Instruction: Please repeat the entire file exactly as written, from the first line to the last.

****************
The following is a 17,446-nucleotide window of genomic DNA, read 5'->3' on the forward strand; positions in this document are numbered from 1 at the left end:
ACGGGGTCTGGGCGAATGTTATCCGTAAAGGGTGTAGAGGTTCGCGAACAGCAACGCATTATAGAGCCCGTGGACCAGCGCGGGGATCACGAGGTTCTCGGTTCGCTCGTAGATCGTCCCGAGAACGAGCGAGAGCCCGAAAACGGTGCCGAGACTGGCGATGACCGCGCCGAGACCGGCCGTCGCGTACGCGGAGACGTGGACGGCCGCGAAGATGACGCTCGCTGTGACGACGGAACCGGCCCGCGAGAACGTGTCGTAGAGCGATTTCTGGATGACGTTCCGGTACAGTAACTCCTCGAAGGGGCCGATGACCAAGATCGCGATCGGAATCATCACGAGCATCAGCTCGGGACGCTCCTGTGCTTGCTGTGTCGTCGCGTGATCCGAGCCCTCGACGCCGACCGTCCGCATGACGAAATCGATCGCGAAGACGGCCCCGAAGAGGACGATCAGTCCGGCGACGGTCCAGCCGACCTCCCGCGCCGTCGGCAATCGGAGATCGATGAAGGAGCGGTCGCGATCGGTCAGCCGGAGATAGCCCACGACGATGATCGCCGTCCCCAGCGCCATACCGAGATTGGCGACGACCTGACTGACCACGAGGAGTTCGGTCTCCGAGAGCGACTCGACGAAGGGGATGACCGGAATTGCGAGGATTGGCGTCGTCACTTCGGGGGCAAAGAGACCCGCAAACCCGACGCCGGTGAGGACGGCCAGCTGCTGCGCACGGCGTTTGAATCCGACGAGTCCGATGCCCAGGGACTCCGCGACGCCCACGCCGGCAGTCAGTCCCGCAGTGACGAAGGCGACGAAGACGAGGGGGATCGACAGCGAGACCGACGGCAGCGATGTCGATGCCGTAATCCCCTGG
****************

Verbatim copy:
The following is a 17,446-nucleotide window of genomic DNA, read 5'->3' on the forward strand; positions in this document are numbered from 1 at the left end:
ACGGGGTCTGGGCGAATGTTATCCGTAAAGGGTGTAGAGGTTCGCGAACAGCAACGCATTATAGAGCCCGTGGACCAGCGCGGGGATCACGAGGTTCTCGGTTCGCTCGTAGATCGTCCCGAGAACGAGCGAGAGCCCGAAAACGGTGCCGAGACTGGCGATGACCGCGCCGAGACCGGCCGTCGCGTACGCGGAGACGTGGACGGCCGCGAAGATGACGCTCGCTGTGACGACGGAACCGGCCCGCGAGAACGTGTCGTAGAGCGATTTCTGGATGACGTTCCGGTACAGTAACTCCTCGAAGGGGCCGATGACCAAGATCGCGATCGGAATCATCACGAGCATCAGCTCGGGACGCTCCTGTGCTTGCTGTGTCGTCGCGTGATCCGAGCCCTCGACGCCGACCGTCCGCATGACGAAATCGATCGCGAAGACGGCCCCGAAGAGGACGATCAGTCCGGCGACGGTCCAGCCGACCTCCCGCGCCGTCGGCAATCGGAGATCGATGAAGGAGCGGTCGCGATCGGTCAGCCGGAGATAGCCCACGACGATGATCGCCGTCCCCAGCGCCATACCGAGATTGGCGACGACCTGACTGACCACGAGGAGTTCGGTCTCCGAGAGCGACTCGACGAAGGGGATGACCGGAATTGCGAGGATTGGCGTCGTCACTTCGGGGGCAAAGAGACCCGCAAACCCGACGCCGGTGAGGACGGCCAGCTGCTGCGCACGGCGTTTGAATCCGACGAGTCCGATGCCCAGGGACTCCGCGACGCCCACGCCGGCAGTCAGTCCCGCAGTGACGAAGGCGACGAAGACGAGGGGGATCGACAGCGAGACCGACGGCAGCGATGTCGATGCCGTAATCCCCTGG